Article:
Another Japanese maple and a view of Patterdale.
An average landscape for this area- anywhere else- exceptional scenery.
Dead Badger. Not all golden here. Life and death goes on regardless  and Glenridding suffered badly a few years ago with devastating floods. Not much sign of that now though.
Enchanted hamlet in a magic kingdom.
House in the woods. Ullswater Way view.
The mouth of the Red Tarn Beck- one of the culprits that caused the flooding here when a months worth of rain fell in one day transforming quiet streams into raging torrents that washed away part of the main road and protective banks within hours. A common occurrence now down in England which has many more historic towns and villages situated next to streams and rivers.
The same Red Tarn Beck looking upstream. Glenridding has recovered well and if you did not know the recent history you would never suspect it had been flooded. Cockermouth and Kendal are other recent flooding victims, both towns with rivers running through the centre. Hopefully, they have had their share of bad luck now. The very thing that draws tourists into the Lake District in the first place- steep mountains, gurgling streams and plentiful water, dotted with pretty towns and villages- may just be it's Achilles heel. But I hope not.
Ullswater and Glenridding Pier from Place Fell.
Path passing St Patrick's Well and Bay. Even though the Ullswater Way follows the road in places it's not that busy with only a handful of cars usually, especially in the morning, and it does not spoil it as a walk in any way to my mind.
Not with scenery like this....
Plenty of places to escape into the wilds- The balcony trail here...
And low level highlights. The End....                            to be continued...


Tuesday 26 November 2019

English Lake District Weekend. Kendal.

                                                 ALL PHOTOS CLICK FULL SCREEN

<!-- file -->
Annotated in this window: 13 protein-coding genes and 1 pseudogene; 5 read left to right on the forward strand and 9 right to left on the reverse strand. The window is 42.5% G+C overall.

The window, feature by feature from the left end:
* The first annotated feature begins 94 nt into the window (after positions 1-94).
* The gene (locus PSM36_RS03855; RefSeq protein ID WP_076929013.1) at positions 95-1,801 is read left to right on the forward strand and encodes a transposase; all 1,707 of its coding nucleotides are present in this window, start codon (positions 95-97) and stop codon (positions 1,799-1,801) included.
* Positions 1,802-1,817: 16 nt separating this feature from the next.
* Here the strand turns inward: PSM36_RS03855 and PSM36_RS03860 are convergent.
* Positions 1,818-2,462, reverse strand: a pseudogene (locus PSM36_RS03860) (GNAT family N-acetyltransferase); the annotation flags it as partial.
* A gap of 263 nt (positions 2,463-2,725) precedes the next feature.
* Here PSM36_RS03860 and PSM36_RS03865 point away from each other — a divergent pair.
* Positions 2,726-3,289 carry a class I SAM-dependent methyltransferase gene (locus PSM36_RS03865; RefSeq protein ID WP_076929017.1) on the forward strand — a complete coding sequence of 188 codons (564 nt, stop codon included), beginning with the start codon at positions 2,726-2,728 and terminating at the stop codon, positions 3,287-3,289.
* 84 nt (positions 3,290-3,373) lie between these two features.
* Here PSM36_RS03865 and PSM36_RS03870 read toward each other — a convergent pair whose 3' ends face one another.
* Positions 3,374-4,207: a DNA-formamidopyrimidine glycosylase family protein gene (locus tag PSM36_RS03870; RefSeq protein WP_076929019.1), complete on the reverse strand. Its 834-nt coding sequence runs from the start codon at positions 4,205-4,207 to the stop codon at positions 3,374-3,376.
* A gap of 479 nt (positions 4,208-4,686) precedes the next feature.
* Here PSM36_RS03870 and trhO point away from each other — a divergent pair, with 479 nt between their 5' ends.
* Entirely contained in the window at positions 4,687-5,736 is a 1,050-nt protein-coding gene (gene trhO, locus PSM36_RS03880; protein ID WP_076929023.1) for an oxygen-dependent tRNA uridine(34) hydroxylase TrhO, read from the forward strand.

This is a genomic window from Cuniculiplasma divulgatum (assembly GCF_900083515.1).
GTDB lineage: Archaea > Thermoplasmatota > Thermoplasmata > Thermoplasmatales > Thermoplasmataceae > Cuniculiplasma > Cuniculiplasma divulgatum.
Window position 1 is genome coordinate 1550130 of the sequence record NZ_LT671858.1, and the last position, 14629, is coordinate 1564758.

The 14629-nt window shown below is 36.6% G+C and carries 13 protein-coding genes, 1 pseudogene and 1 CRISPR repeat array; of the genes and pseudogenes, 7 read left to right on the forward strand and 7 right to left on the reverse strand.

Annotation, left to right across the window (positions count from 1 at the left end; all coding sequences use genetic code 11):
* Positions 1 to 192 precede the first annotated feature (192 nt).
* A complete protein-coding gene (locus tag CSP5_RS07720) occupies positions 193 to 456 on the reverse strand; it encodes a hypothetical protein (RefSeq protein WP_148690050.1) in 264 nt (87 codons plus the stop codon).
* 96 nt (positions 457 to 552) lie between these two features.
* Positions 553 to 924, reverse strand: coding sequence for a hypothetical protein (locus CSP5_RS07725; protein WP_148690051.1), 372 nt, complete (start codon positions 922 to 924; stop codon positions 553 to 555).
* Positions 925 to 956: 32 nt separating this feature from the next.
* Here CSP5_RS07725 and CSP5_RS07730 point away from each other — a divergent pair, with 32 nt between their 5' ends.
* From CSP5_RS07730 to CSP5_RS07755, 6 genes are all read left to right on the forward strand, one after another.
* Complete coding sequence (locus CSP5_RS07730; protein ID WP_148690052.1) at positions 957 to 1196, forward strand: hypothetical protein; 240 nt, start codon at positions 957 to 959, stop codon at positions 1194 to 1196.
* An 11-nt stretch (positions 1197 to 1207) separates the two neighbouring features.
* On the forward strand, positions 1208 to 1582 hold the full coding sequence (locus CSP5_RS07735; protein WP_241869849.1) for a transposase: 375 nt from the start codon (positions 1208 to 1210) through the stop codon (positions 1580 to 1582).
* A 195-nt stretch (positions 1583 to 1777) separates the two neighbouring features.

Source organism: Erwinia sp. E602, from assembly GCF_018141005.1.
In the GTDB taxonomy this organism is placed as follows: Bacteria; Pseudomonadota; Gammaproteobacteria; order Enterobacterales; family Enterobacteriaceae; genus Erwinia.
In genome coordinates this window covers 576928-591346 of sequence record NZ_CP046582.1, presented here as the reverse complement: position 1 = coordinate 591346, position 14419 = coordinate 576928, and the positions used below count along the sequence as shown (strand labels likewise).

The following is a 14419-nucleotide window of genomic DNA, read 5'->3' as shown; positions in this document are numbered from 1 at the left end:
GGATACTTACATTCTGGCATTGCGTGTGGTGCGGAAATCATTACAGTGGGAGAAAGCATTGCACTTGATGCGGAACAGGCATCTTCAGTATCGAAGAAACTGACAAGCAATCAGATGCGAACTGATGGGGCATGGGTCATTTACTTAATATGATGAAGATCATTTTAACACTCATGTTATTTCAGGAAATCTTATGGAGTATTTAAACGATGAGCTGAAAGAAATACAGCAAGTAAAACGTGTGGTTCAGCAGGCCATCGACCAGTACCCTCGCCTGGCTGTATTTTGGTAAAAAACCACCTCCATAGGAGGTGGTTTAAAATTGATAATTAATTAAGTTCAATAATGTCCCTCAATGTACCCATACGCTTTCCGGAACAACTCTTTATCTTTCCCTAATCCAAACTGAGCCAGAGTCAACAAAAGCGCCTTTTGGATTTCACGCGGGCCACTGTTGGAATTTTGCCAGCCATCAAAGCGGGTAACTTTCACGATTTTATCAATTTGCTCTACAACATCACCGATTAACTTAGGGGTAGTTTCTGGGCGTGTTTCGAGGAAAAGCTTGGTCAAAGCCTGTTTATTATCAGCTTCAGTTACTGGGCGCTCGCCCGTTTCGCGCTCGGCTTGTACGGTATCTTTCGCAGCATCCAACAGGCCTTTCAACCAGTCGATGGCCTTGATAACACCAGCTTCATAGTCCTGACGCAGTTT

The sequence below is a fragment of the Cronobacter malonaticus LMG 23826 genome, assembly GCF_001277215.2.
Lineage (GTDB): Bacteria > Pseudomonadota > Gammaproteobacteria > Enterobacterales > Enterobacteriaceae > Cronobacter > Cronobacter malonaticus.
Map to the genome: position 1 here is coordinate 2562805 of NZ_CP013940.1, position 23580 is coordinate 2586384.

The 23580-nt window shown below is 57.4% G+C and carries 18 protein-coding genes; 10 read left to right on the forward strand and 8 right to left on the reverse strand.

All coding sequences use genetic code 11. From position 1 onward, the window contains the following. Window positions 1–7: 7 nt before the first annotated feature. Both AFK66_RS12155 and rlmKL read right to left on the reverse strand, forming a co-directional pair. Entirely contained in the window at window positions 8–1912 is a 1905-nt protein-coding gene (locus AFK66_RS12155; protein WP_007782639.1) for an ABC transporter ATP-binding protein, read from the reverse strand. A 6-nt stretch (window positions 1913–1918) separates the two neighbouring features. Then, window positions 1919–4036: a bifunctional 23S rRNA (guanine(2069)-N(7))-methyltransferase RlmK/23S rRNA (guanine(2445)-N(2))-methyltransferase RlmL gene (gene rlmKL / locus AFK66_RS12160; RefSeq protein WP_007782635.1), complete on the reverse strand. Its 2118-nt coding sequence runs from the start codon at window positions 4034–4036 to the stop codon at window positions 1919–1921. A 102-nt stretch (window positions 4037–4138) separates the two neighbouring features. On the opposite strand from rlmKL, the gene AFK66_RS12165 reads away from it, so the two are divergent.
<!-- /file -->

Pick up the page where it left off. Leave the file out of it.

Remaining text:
A club trip to the English Lake District at the start of November and nicely timed to catch the best of the autumnal tree colours at their peak. As I've learned over the years anytime you see a bright burst of vivid red in the deciduous landscape in autumn it is usually a maple of some sort- in this case a Japanese maple.
Not too sure why we ended up in Kendal on the Friday afternoon as we were actually heading for Glenridding to a favourite hut but we either missed the turnoff, it had major roadworks on the Penrith to Ullswater road info somewhere,...or driver Alex just fancied a different route. Kendal Town Hall here, above. A nice old building.
A close up detail of the town hall entrance, erected in 1827 apparently before being used as a town hall so maybe this later date in stone refers to something else, like the elaborate archway, as it doesn't seem to match the conversion date either from district assembly rooms to town hall.
We parked up in a car-park in the town centre then had a wander round. I fancied seeing the castle on the hill but we picked the wrong one. Kendal Castle sits on a similar small hill on the opposite side of town and is a ruin, but still an obvious structure whereas this, Castle Howe on Bowling Fell, is just a heap of rubble topped with a monument to The Glorious Revolution when the Catholic King James II lost the throne and the land to his Daughter Mary and William of Orange. Turns out this is Kendal's first castle though and is very ancient, built around the 11th century, long before Kendal Castle. It is surrounded on one side by Beast Banks, now a modern road but maybe named after part of the original fortifications surrounding the castle.
It was a very murky wet afternoon and my companion's  heart was not in this walk at all. I on the other hand was determined, now we were here, to have a wander around and see the place fully so we split up after this point. He to visit the numerous charity shops along the main street for bargains- me to explore. We would meet back at the car in one hour. That suited us both.